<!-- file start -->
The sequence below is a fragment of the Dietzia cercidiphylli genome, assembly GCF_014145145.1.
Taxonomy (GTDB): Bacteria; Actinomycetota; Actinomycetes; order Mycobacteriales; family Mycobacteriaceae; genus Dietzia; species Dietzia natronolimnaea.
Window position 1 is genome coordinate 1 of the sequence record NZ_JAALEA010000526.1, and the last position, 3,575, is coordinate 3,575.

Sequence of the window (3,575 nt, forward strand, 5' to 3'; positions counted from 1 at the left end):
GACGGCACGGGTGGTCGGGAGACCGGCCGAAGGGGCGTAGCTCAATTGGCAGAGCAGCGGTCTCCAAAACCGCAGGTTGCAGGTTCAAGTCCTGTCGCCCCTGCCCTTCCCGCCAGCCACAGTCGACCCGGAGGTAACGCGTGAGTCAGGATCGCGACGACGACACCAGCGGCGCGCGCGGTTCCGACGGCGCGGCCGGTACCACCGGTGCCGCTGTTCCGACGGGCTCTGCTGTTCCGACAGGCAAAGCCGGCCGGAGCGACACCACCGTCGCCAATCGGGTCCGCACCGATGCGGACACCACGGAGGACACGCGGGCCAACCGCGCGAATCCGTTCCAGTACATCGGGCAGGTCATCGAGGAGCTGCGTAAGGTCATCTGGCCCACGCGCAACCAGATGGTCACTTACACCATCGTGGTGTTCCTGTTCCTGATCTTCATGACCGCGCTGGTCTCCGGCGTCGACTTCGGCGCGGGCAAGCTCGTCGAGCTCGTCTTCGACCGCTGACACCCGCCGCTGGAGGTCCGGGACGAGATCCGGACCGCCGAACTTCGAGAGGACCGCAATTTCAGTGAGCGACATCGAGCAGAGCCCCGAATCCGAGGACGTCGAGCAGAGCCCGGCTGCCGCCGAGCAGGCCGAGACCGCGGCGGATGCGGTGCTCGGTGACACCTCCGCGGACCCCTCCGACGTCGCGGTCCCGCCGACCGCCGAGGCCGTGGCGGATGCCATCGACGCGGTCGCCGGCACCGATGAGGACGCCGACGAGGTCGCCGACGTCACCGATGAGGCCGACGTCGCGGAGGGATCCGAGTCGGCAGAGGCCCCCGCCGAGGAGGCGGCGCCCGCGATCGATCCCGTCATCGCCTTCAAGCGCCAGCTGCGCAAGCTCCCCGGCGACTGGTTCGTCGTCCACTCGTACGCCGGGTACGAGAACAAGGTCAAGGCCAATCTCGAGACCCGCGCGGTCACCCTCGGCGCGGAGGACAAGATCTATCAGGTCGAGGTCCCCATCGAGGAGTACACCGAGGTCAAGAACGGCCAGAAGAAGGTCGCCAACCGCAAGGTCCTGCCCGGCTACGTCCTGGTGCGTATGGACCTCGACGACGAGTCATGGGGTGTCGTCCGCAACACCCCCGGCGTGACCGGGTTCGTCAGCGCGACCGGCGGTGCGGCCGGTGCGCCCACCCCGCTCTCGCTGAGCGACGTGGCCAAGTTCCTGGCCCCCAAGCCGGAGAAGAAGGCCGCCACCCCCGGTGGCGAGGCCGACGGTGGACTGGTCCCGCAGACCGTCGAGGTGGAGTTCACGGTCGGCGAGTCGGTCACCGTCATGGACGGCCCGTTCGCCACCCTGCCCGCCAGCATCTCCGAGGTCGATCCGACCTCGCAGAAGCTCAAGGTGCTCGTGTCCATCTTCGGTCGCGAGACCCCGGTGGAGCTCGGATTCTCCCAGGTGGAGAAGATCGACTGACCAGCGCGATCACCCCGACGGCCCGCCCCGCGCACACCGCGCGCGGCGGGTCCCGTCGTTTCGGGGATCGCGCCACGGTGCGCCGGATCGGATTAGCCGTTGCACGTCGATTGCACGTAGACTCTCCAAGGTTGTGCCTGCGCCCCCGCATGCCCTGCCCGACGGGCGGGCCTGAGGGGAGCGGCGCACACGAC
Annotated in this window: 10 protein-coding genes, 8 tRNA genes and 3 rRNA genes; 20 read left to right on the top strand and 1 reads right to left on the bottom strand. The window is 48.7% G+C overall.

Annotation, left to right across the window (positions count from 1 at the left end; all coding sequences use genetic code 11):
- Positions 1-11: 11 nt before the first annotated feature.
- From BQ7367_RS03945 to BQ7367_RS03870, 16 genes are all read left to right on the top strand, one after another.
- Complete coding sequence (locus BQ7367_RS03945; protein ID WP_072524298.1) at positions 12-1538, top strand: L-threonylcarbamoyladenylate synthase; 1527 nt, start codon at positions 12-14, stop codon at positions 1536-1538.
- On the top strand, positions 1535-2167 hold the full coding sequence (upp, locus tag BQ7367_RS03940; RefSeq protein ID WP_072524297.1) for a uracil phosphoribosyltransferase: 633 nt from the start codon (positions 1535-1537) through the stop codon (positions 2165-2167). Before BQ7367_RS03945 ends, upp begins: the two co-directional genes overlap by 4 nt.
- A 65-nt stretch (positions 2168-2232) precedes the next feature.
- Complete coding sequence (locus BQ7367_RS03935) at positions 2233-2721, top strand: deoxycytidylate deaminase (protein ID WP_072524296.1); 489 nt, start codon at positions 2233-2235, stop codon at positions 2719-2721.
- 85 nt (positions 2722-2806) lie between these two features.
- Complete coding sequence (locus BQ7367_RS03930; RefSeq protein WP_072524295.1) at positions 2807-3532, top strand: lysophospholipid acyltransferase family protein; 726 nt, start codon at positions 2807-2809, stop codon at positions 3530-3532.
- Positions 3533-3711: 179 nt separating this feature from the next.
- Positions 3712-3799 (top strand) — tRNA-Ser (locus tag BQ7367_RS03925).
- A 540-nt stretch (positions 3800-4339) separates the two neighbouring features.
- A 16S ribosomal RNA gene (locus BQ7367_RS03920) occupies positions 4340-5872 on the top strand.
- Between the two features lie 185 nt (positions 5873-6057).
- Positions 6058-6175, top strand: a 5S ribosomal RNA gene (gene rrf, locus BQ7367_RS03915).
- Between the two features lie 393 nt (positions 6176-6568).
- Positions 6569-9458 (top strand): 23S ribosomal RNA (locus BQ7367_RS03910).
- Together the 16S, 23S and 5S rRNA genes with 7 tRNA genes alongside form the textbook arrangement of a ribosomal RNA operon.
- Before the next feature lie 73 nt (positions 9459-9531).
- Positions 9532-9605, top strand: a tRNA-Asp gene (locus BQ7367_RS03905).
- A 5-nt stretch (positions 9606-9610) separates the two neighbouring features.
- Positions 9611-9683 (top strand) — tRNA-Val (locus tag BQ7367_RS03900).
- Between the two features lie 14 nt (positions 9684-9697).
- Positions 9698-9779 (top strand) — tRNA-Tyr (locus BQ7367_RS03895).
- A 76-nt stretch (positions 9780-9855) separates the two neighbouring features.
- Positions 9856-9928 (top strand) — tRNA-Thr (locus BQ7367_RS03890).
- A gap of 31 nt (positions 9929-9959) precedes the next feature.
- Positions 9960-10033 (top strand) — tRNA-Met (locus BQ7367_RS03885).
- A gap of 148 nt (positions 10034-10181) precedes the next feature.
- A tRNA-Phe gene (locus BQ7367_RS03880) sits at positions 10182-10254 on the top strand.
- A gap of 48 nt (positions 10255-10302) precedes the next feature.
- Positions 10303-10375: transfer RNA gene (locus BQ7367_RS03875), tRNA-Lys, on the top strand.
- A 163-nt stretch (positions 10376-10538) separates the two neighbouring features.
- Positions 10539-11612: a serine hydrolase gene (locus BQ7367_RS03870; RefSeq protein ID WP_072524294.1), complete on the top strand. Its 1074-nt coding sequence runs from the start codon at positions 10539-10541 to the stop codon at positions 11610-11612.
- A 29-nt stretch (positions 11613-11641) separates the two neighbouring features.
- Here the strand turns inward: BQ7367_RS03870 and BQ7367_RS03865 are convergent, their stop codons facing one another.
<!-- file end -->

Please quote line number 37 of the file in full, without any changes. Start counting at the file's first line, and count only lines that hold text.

- A gap of 48 nt (positions 10255-10302) precedes the next feature.